What Climate Change Means for Mississippi Page: 2 of 2
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Whether or not storms become more intense, coastal
homes and infrastructure will flood more often as sea level
rises, because storm surges will become higher as well.
Rising sea level is likely to increase flood insurance rates,
while more frequent storms could increase the deductible
for wind damage in homeowner insurance policies. Many
cities, roads, railways, ports, airports, and oil and gas
facilities along the Gulf Coast are vulnerable to the
combined impacts of storms and sea level rise. People may
move from vulnerable coastal communities and stress the
infrastructure of the communities that receive them.
Flooding and River Transportation
Changing the climate is also likely to increase inland
flooding. Vicksburg and Natchez are vulnerable to high
water levels on the Mississippi River. Since 1958, the
amount of precipitation during heavy rainstorms has
increased by 27 percent in the Southeast, and the trend
toward increasingly heavy rainstorms is likely to continue.
Moreover, streamflows in the Midwest are increasing,
and the amount of rainfall there is also likely to increase,
which could increase flooding in Mississippi, because
most of the Midwest drains into the Mississippi River.
Droughts create a different set of challenges. During severe
droughts in the Mississippi River's watershed, low flows
can restrict commercial navigation. For example, low water
in 2012 forced the U.S. Army Corps of Engineers to reduce
allowable barge sizes on the Mississippi River and close
the river at Greenville for more than a week, which delayed
approximately 100 barges.
The Mississippi River flooded parts of Vicksburg in May 2011,
including the old railroad depot shown here. Credit: Patrick Moes,
U.S. Army Corps of Engineers.
Changing the climate will have both harmful and beneficial
effects on farming. Seventy years from now, Mississippi is
likely to have 30 to 60 days per year with temperatures above
95 F, compared with about 15 days today. Even during the
next few decades, hotter summers are likely to reduce yields
of corn. But higher concentrations of atmospheric carbon
dioxide increase crop yields, and that fertilizing effect is likely
to offset the harmful effects of heat on soybeans, cotton,
wheat, and peanuts-if enough water is available. More
severe droughts, however, could cause crop failures. Higher
temperatures are also likely to reduce livestock productivity,
because heat stress disrupts the animals' metabolism.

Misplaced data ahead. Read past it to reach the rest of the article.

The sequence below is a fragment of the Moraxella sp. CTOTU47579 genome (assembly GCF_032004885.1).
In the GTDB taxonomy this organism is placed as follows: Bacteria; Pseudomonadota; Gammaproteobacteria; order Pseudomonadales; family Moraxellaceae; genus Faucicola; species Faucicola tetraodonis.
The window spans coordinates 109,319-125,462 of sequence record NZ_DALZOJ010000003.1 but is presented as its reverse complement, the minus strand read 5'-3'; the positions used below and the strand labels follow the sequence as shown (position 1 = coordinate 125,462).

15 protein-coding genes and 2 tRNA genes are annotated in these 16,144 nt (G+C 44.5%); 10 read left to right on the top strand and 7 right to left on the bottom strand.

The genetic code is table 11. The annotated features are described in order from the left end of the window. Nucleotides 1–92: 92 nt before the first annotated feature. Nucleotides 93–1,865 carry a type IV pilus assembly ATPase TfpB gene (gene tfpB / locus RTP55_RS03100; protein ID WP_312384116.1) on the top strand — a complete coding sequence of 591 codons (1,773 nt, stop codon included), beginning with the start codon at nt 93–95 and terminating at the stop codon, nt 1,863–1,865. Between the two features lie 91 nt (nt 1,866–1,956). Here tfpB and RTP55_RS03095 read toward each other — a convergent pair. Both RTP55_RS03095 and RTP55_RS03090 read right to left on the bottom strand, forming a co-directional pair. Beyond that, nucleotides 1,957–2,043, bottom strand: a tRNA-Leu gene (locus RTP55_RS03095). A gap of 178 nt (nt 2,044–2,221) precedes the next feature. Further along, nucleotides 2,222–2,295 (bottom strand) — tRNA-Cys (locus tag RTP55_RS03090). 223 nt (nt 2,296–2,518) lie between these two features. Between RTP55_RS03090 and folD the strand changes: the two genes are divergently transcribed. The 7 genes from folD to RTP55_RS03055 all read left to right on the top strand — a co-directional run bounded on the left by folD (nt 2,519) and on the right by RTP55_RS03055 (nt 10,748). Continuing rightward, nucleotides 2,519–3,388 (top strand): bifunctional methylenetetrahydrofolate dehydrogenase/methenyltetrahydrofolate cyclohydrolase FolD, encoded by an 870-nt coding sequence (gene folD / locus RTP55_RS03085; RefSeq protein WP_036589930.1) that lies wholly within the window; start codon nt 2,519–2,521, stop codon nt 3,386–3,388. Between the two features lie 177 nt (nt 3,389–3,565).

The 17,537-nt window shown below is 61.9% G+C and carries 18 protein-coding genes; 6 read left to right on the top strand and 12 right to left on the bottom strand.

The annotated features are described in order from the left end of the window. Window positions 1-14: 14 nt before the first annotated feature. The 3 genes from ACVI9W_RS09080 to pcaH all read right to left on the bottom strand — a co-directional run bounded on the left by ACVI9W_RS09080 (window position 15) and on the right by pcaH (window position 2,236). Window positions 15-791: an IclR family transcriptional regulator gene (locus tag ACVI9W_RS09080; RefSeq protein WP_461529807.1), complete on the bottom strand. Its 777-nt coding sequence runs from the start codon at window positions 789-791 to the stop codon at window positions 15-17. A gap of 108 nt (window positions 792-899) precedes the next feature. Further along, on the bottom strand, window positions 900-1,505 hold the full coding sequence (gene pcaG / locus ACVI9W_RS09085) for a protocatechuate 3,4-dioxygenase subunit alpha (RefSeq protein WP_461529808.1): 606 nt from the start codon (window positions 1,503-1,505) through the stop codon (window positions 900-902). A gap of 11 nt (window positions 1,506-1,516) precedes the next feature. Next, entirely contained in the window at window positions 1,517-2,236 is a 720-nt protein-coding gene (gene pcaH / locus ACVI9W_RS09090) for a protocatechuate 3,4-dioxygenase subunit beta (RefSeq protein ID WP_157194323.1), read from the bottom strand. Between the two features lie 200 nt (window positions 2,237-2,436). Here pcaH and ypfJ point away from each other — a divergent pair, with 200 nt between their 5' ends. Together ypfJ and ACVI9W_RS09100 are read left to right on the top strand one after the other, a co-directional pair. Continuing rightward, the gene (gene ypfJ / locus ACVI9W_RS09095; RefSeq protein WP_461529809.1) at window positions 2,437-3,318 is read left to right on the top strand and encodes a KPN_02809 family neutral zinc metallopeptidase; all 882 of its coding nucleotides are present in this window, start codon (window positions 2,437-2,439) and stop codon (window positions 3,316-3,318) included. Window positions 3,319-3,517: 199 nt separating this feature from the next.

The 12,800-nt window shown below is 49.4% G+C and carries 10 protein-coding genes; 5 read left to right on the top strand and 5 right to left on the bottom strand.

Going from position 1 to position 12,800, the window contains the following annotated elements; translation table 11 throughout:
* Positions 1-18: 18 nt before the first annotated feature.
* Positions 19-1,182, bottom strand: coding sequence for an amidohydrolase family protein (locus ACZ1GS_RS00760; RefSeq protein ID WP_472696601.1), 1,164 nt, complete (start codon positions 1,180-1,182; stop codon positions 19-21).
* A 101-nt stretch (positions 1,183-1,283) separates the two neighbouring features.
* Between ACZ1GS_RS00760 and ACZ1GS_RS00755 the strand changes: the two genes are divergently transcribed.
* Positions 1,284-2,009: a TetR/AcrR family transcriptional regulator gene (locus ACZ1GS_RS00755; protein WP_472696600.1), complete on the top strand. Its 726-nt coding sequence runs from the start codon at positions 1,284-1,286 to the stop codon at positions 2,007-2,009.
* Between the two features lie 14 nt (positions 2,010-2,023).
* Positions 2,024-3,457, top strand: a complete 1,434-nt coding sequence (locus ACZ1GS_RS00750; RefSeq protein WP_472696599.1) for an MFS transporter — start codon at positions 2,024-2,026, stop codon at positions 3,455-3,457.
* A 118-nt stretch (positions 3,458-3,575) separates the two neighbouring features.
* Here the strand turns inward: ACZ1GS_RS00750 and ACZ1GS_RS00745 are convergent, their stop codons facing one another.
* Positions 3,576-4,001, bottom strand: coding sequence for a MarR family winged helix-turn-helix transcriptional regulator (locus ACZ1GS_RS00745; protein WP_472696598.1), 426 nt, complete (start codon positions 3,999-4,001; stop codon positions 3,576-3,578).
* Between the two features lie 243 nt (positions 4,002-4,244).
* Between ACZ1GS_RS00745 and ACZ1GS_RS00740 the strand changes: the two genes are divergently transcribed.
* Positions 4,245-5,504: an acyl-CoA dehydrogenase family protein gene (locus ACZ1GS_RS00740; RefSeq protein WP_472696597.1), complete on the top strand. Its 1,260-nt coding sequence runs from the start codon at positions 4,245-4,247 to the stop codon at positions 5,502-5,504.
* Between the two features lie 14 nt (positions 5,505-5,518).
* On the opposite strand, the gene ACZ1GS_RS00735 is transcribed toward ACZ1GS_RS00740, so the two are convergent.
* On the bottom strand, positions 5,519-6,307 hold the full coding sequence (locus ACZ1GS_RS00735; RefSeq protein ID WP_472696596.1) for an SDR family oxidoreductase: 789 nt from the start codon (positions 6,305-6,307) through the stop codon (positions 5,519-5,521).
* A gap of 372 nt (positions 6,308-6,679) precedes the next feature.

Higher temperatures and changes in rainfall are unlikely to
substantially reduce forest cover in Mississippi, although the
composition of trees in the forests may change. More
droughts would reduce forest productivity, and climate
change is also likely to increase the damage from insects
and disease. But longer growing seasons and higher carbon
dioxide concentrations could more than offset the losses
from those factors. Forests cover almost two-thirds of the
state. Oak, hickory, and white pine trees are most common
in the northern part of the state, except along the Mississippi
River delta. In the southern part of the state, loblolly and
longleaf pines are most common. As the climate warms,
forests in southern Mississippi are likely to have more oaks
and white pines, and fewer loblolly and longleaf pines.
Hot days can be unhealthy-even dangerous. Certain people
are especially vulnerable, including children, the elderly,
the sick, and the poor. High air temperatures can cause
heat stroke and dehydration and affect people's cardio-
vascular and nervous systems. Warmer air can also increase
the formation of ground-level ozone, a key component of
smog. Ozone has a variety of health effects, aggravates lung
diseases such as asthma, and increases the risk of
premature death from heart or lung disease. EPA and the
Mississippi Department of Environmental Quality have been
working to reduce ozone concentrations. As the climate
changes, continued progress toward clean air will become
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United States. Environmental Protection Agency. What Climate Change Means for Mississippi, pamphlet, August 2016; United States. (digital.library.unt.edu/ark:/67531/metadc949173/m1/2/: accessed September 21, 2018), University of North Texas Libraries, Digital Library, digital.library.unt.edu; crediting UNT Libraries Government Documents Department.